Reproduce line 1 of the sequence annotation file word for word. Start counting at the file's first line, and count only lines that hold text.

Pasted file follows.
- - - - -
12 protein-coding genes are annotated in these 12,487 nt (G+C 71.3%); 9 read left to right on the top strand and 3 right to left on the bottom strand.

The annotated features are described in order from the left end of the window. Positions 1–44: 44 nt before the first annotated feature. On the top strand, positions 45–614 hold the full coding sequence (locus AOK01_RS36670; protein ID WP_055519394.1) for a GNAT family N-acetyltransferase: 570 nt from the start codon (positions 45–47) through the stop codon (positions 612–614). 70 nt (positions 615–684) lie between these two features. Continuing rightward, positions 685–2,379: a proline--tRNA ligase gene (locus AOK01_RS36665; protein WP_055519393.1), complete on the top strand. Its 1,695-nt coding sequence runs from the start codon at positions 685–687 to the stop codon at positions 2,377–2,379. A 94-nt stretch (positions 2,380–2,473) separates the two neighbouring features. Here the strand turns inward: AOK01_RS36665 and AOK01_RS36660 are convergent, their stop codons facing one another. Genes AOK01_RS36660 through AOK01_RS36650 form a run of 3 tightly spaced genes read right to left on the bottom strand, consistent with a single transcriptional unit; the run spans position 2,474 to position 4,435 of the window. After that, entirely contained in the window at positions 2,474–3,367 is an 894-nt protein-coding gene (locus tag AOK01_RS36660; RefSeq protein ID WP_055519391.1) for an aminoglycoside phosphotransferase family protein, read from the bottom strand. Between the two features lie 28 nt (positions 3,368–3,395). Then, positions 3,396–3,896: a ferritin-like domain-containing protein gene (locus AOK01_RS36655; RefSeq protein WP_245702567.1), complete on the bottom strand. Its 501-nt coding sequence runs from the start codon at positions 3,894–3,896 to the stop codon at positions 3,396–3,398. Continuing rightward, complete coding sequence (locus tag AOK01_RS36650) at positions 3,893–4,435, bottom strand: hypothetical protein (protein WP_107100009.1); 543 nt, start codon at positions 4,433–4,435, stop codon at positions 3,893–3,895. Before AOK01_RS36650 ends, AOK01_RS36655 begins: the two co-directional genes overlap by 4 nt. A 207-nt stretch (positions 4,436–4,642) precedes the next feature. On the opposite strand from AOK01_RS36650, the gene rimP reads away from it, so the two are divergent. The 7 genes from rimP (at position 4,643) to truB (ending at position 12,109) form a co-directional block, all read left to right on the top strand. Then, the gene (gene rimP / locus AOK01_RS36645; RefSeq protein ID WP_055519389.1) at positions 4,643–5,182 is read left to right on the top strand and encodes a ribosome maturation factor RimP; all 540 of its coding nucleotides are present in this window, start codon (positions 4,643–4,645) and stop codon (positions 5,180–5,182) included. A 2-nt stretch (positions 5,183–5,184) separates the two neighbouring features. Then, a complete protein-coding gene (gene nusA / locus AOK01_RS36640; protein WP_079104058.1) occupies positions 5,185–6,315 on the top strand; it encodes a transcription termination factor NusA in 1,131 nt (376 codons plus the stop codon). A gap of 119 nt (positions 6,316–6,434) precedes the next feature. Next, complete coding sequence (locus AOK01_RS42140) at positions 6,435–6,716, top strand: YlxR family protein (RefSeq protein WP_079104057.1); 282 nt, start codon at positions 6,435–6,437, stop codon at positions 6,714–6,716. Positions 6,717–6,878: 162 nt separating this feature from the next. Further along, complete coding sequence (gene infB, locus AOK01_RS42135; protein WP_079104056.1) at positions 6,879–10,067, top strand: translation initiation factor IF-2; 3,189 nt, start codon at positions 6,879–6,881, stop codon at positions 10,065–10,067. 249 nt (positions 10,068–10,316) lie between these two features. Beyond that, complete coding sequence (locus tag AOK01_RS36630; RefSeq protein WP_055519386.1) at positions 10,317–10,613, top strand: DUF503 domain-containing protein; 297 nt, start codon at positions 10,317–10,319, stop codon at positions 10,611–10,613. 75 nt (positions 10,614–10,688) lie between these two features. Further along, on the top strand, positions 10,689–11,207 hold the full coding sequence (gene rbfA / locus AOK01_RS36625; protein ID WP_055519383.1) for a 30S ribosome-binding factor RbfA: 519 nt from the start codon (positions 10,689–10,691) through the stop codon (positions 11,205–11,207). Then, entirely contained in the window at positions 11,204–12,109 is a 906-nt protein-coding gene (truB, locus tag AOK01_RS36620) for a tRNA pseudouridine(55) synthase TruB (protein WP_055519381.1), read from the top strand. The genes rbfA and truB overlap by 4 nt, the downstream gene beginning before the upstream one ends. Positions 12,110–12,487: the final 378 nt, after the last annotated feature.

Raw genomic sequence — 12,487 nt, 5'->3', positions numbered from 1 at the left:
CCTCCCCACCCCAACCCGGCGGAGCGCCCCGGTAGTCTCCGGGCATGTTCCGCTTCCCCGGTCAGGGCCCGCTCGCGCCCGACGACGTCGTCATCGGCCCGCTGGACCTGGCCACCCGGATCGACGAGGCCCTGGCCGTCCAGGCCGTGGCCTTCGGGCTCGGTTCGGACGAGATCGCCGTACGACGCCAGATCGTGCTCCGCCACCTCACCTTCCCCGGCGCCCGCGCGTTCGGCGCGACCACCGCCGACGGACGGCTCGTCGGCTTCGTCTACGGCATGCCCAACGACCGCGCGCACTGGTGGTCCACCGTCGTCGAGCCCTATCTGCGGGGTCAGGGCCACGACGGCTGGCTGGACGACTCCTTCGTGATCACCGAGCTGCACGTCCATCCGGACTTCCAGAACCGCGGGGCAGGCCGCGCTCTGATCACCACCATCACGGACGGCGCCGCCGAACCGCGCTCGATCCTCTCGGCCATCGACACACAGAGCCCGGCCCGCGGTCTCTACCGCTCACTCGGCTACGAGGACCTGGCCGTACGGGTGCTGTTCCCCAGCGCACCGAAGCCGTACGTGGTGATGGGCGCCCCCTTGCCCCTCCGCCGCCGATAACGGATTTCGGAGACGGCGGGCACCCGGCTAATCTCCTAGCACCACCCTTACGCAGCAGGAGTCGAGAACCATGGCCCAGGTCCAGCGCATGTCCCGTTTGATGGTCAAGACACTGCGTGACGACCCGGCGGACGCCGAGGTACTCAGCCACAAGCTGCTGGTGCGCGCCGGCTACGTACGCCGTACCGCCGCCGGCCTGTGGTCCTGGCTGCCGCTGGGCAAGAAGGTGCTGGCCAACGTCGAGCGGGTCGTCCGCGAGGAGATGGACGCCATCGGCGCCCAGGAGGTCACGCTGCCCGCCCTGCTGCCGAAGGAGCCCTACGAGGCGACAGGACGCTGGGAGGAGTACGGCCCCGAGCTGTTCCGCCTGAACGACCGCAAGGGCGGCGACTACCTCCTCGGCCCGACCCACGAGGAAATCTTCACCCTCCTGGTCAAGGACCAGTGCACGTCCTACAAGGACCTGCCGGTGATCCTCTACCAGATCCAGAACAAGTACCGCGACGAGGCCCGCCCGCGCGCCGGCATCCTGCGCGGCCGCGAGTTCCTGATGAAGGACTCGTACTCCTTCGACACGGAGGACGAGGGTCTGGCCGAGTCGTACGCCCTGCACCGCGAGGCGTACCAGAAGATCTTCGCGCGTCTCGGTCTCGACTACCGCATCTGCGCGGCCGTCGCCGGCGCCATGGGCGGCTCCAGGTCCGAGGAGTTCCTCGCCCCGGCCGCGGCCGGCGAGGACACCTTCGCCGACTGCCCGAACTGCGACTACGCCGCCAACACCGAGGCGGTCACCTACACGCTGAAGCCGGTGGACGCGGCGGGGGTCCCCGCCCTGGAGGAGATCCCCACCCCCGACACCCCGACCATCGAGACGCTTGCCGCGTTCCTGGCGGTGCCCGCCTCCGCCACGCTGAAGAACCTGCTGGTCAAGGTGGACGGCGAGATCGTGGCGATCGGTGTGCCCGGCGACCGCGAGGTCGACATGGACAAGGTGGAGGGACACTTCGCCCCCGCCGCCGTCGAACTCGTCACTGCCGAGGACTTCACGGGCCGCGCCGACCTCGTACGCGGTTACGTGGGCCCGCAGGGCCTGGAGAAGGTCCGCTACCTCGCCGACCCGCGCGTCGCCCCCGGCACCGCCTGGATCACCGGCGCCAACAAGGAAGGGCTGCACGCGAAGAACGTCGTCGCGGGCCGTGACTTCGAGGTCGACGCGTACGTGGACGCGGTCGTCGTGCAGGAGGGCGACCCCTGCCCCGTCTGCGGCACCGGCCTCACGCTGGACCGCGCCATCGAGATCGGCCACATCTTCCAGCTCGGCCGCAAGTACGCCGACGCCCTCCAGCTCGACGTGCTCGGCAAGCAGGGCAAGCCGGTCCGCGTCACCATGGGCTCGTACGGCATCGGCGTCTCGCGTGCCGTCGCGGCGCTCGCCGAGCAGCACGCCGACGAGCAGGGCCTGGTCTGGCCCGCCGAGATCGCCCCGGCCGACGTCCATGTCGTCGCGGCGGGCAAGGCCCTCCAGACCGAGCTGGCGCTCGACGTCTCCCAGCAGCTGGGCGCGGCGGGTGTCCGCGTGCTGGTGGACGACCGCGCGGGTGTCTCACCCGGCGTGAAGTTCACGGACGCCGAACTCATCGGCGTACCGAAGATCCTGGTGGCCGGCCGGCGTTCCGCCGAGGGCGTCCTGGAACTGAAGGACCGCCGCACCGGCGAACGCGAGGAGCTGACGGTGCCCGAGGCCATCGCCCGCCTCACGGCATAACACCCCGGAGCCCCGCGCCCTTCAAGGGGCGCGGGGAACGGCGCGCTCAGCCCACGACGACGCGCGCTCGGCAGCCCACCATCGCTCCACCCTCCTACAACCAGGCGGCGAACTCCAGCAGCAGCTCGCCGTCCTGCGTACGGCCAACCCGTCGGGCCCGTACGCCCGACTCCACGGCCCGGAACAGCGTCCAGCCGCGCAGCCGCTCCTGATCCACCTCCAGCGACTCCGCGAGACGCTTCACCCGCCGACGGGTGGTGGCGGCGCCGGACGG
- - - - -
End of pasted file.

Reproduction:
12 protein-coding genes are annotated in these 12,487 nt (G+C 71.3%); 9 read left to right on the top strand and 3 right to left on the bottom strand.